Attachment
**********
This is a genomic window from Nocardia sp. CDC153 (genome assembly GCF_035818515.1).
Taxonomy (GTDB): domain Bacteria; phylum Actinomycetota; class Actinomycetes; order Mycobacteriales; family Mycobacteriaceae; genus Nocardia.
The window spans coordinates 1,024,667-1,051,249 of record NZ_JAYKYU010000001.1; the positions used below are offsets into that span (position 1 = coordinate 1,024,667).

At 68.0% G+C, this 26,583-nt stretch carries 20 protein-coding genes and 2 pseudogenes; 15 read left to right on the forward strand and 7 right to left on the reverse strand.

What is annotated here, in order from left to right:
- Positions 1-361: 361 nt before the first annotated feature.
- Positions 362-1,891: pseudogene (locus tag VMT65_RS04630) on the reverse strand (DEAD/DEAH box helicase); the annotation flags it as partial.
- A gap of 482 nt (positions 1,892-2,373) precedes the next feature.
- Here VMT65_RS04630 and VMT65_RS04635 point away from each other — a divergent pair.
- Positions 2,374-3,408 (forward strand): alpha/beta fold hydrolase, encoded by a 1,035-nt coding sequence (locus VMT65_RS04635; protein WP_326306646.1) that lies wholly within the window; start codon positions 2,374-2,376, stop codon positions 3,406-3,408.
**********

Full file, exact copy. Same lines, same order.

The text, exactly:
This is a genomic window from Nocardia sp. CDC153 (genome assembly GCF_035818515.1).
Taxonomy (GTDB): domain Bacteria; phylum Actinomycetota; class Actinomycetes; order Mycobacteriales; family Mycobacteriaceae; genus Nocardia.
The window spans coordinates 1,024,667-1,051,249 of record NZ_JAYKYU010000001.1; the positions used below are offsets into that span (position 1 = coordinate 1,024,667).

At 68.0% G+C, this 26,583-nt stretch carries 20 protein-coding genes and 2 pseudogenes; 15 read left to right on the forward strand and 7 right to left on the reverse strand.

What is annotated here, in order from left to right:
- Positions 1-361: 361 nt before the first annotated feature.
- Positions 362-1,891: pseudogene (locus tag VMT65_RS04630) on the reverse strand (DEAD/DEAH box helicase); the annotation flags it as partial.
- A gap of 482 nt (positions 1,892-2,373) precedes the next feature.
- Here VMT65_RS04630 and VMT65_RS04635 point away from each other — a divergent pair.
- Positions 2,374-3,408 (forward strand): alpha/beta fold hydrolase, encoded by a 1,035-nt coding sequence (locus VMT65_RS04635; protein WP_326306646.1) that lies wholly within the window; start codon positions 2,374-2,376, stop codon positions 3,406-3,408.